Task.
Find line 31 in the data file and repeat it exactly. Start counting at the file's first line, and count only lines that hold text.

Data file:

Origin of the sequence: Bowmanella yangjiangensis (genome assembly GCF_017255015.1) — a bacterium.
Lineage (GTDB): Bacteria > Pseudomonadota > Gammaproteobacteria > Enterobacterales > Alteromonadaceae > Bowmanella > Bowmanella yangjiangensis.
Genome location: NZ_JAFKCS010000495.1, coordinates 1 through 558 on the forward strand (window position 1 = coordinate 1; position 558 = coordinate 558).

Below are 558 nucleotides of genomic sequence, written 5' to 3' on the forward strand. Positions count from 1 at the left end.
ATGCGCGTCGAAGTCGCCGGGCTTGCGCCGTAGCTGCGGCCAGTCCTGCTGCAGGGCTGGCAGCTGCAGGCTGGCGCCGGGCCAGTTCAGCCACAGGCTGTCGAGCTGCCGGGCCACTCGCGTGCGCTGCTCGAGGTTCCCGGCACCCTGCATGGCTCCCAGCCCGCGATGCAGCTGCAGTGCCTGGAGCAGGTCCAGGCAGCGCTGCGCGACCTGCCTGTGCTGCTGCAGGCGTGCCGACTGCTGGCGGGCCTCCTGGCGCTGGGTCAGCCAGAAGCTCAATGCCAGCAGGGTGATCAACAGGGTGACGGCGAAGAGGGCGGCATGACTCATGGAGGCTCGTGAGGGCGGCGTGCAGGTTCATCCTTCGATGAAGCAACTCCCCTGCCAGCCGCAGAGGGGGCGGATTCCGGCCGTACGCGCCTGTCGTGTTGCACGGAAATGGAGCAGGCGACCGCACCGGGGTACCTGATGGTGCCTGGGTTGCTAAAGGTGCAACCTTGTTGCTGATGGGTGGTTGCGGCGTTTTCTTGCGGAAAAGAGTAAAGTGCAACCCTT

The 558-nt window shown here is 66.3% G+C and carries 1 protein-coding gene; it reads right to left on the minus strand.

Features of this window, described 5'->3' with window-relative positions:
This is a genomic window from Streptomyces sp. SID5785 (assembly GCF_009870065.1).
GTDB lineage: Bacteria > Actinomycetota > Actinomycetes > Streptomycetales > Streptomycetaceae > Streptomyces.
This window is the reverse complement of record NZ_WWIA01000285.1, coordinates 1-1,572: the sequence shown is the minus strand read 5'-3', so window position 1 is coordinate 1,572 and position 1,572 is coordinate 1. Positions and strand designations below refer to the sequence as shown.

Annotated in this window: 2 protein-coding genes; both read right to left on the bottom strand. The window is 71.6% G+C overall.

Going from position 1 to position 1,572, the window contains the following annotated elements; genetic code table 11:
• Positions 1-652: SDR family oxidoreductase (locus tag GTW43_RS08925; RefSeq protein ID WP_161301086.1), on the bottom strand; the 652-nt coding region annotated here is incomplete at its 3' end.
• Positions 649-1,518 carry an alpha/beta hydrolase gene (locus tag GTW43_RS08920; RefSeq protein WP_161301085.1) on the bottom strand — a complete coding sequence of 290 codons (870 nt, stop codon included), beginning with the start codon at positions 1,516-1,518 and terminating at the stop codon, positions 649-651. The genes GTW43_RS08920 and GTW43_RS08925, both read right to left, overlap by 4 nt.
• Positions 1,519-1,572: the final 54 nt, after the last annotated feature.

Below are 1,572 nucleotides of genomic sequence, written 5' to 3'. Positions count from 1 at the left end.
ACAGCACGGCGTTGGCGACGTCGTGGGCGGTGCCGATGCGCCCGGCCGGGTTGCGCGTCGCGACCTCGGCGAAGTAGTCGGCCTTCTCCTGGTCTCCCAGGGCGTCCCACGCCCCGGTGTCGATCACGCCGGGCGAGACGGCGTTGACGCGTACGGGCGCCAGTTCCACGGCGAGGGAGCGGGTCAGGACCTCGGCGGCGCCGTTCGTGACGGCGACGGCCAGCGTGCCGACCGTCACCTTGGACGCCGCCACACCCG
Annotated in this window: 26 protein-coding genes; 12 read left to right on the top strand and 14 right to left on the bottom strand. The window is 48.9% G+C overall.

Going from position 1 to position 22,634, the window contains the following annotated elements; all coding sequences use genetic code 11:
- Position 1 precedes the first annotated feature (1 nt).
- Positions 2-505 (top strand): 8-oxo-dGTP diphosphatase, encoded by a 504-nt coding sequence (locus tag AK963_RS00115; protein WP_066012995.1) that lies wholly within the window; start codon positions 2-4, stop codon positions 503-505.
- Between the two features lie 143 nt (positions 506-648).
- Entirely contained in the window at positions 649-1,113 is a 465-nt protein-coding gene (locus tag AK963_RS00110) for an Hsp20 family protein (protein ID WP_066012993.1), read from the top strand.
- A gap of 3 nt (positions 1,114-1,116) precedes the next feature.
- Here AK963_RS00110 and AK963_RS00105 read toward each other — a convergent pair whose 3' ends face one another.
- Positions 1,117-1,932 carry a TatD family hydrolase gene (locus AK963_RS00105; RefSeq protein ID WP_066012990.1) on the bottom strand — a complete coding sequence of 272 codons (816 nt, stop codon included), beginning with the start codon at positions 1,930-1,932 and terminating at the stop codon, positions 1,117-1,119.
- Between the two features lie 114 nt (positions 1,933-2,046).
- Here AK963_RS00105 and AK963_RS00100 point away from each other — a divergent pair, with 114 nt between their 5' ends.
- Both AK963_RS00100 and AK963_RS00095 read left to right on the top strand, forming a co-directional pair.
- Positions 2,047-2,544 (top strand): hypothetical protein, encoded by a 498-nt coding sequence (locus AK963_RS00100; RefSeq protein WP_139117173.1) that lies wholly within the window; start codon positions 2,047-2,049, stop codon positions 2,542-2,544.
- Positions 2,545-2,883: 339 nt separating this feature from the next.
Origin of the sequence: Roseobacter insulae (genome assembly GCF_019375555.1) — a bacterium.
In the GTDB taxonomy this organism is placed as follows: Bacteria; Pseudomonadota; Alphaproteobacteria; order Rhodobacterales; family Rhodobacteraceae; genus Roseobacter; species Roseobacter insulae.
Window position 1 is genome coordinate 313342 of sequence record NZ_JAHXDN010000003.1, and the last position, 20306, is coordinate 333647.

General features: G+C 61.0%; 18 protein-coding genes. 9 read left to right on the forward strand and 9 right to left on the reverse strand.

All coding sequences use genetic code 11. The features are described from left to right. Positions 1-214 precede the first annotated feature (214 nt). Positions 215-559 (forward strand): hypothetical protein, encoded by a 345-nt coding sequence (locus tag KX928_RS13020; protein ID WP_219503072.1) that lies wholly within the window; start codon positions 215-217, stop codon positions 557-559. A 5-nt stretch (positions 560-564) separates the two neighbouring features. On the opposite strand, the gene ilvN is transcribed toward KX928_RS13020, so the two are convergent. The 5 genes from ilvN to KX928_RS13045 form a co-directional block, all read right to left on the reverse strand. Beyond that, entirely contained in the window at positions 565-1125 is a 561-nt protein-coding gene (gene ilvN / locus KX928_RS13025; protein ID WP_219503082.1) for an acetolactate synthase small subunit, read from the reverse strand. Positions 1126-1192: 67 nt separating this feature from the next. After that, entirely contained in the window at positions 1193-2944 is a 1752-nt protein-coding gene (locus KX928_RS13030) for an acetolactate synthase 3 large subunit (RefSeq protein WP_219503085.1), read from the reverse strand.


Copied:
- Positions 2,545-2,883: 339 nt separating this feature from the next.